The first prize of €1.2 million went to Professor José Vilar from Spain, while Belgians Sofie Verrewaere and Yann-Aël Le Borgne came in joint second place and won €400,000 each. The Big Data Technologies Prize challenge was open to individuals, groups and organisations from countries taking part in the EU’s research and innovation programme, Horizon 2020. This is the first time that the prize has been won by three individuals rather than organisations or groups.
Commissioner for Digital Economy and Society Mariya Gabriel said: “I am delighted to see that these prestigious prizes have been won by three great specialists. It is a clear sign of the depth of potential we have in European research - talent that needs to be nurtured and motivated. The wide range of possible applications of these winning submissions could bring tangible benefits to all European citizens.”
Carlos Moedas, Commissioner for Research, Science and Innovation, said: “Energy is one of the crucial sectors that are being transformed by digital technologies. This Prize is a good example of how we support a positive transformation through the EU's research and innovation programme, Horizon 2020. For the future, we have designed our next programme, Horizon Europe, to put even more emphasis on the merger of the physical and digital worlds across sectors such as energy, transport and health.”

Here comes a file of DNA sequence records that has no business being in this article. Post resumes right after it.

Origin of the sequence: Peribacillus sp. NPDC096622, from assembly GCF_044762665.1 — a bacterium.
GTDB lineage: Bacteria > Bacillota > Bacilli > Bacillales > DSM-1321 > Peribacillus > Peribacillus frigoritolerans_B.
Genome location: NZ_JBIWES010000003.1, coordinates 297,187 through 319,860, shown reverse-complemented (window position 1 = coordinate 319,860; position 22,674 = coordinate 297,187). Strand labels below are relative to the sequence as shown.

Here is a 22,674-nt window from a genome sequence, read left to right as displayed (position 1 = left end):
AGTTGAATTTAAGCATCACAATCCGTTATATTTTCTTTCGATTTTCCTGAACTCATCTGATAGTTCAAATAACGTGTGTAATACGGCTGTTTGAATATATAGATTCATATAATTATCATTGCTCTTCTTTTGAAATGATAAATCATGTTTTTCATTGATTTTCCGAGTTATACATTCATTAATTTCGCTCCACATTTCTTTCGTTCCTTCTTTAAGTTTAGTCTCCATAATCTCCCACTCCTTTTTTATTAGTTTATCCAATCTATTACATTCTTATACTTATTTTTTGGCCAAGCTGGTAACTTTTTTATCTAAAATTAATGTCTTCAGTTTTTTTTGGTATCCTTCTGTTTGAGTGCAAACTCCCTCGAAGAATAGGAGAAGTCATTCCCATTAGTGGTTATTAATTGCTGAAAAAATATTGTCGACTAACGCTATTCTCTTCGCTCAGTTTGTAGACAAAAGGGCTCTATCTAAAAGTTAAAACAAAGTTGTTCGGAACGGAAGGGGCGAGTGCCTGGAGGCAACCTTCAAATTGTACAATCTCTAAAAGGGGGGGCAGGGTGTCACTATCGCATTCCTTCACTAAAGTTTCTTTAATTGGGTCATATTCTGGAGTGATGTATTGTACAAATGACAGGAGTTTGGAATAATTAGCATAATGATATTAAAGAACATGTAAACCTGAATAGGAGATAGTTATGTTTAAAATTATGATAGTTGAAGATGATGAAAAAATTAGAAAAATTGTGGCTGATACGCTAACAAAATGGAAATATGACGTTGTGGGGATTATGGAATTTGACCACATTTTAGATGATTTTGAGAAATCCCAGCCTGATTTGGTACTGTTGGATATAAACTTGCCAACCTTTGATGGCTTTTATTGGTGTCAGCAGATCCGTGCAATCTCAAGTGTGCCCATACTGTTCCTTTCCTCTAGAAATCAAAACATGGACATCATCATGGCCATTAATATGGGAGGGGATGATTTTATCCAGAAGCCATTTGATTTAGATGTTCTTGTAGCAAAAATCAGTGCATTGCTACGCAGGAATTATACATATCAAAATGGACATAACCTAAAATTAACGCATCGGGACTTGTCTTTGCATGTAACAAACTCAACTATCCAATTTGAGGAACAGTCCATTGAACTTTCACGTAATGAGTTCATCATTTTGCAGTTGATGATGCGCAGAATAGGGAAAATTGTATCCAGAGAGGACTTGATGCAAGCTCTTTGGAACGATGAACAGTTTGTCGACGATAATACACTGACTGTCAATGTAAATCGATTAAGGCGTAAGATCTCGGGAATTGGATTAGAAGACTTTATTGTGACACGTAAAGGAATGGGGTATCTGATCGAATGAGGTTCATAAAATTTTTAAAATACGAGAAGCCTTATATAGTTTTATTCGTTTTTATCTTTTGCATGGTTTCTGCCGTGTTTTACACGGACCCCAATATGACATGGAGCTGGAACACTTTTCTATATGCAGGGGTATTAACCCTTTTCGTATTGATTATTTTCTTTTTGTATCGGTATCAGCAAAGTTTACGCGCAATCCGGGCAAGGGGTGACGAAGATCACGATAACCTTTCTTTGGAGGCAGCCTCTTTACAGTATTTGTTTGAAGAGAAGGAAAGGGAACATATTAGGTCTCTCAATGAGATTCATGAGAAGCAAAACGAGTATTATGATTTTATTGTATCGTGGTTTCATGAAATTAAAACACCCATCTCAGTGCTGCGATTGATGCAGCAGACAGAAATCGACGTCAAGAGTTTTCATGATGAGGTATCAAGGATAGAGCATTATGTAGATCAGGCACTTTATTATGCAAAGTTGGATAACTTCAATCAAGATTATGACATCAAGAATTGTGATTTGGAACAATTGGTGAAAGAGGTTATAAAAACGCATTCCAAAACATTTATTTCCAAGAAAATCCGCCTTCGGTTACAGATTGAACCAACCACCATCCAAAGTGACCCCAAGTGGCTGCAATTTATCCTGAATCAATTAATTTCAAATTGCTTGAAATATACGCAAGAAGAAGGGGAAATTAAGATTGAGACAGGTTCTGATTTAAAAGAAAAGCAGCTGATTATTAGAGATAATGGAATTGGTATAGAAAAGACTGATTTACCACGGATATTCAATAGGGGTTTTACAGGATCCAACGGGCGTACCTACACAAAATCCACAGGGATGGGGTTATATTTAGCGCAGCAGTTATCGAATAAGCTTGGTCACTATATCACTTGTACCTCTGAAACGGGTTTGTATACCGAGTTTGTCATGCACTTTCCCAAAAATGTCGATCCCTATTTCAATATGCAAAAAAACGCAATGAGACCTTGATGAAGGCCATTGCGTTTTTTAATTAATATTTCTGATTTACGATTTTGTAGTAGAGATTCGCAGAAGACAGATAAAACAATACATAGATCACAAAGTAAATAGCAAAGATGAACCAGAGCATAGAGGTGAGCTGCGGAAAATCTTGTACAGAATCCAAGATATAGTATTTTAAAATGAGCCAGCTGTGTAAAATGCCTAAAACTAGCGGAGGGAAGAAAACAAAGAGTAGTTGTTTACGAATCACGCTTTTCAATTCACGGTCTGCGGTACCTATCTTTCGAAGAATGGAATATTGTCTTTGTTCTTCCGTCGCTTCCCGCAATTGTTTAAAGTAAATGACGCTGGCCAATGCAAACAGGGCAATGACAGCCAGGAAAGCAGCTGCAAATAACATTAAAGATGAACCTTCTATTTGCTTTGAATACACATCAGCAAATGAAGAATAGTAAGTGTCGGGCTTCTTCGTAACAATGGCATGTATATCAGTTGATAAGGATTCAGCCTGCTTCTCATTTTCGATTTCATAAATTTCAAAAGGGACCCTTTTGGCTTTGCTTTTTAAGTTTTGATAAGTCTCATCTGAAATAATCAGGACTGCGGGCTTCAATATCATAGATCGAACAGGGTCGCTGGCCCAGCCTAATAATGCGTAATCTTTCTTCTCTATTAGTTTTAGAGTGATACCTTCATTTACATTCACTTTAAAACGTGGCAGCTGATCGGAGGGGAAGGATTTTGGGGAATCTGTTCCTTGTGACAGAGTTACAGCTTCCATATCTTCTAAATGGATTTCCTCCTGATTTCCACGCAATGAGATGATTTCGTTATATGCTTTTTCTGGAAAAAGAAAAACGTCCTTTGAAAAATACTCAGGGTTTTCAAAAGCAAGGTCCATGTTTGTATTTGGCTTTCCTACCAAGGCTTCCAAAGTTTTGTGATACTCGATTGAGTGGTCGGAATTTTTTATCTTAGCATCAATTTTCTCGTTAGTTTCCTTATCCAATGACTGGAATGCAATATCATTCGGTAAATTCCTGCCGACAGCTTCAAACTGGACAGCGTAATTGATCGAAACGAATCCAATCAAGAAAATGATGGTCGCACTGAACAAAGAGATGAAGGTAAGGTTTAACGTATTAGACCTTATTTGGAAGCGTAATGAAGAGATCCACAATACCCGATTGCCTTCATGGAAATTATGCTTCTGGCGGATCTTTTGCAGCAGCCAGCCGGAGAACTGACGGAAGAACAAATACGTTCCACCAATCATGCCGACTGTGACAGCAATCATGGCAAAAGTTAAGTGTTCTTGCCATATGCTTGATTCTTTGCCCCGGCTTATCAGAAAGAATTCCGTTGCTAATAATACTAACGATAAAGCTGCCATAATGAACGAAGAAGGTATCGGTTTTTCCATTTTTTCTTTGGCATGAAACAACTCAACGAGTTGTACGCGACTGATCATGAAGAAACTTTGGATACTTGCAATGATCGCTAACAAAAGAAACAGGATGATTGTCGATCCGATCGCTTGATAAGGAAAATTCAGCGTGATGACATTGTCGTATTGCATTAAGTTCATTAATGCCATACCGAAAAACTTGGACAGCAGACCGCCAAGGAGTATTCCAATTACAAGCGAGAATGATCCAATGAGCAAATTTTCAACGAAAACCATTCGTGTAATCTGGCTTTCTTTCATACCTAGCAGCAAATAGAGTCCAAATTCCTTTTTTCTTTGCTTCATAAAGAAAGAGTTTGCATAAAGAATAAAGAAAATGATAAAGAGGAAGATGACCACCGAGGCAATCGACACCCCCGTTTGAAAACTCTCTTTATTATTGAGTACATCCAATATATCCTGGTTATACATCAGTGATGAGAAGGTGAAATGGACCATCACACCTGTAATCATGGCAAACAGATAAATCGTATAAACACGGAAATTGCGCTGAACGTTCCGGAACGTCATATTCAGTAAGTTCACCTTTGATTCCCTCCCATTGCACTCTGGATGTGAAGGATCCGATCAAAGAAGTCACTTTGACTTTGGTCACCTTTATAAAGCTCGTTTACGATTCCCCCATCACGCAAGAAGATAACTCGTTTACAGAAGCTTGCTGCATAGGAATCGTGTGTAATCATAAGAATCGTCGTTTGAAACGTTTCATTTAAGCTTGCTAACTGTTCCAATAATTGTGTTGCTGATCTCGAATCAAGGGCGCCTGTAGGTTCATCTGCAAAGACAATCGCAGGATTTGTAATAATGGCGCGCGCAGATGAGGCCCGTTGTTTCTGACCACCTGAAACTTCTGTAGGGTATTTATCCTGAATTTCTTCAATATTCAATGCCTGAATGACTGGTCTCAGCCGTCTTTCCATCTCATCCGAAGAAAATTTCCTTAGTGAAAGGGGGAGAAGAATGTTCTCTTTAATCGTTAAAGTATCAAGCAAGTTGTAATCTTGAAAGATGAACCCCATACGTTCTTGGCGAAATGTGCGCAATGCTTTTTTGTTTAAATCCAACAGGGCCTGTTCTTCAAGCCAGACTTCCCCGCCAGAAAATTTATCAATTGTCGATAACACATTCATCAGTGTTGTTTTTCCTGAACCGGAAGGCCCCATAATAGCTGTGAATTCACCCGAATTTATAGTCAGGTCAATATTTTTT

The challenge for the applicants was to create software that could predict the likely flow of electricity through a grid taking into account a number of factors including the weather and the generation source (i.e. wind turbines, solar cells, etc). Using a large quantity of data from electricity grids combined with additional data such as weather conditions, applicants had to develop software that could predict the flow of energy through the grid over a six-hour period. The software modules were tested for accuracy and speed, with seven out of 24 applications managing to complete the task successfully. The winners were selected based on combined rank of accuracy and speed, with greater weight being given to accuracy.
The decision to focus on energy grids for this particular prize was driven by a clear market need. Because today's energy is no longer produced at a few, stable plants, but at millions of dispersed and more unpredictable sites (wind turbines, solar cells, etc.), it is harder to ensure that electricity supply matches the demand at all times. Energy grids are complex and interconnected, with electricity traded across borders to meet demand peaks and get rid of surplus energy. This complexity means that huge amounts of data are produced at the energy generation sites (for example by turbines), in the grid (by power lines) and at the place where the energy is consumed. Being able to make accurate, short-term (i.e. the next hour) predictions about power grid traffic is therefore vital to reduce the risks of blackouts or waste of energy.
The aim is that the winning solutions will be taken up by the energy sector and eventually lead to smarter, more economic and more reliable power grids. They also have potential applications in other fields such as biology and healthcare, where reliable predictions are used to help diagnose and cure diseases as well as to allocate resources where they are most needed.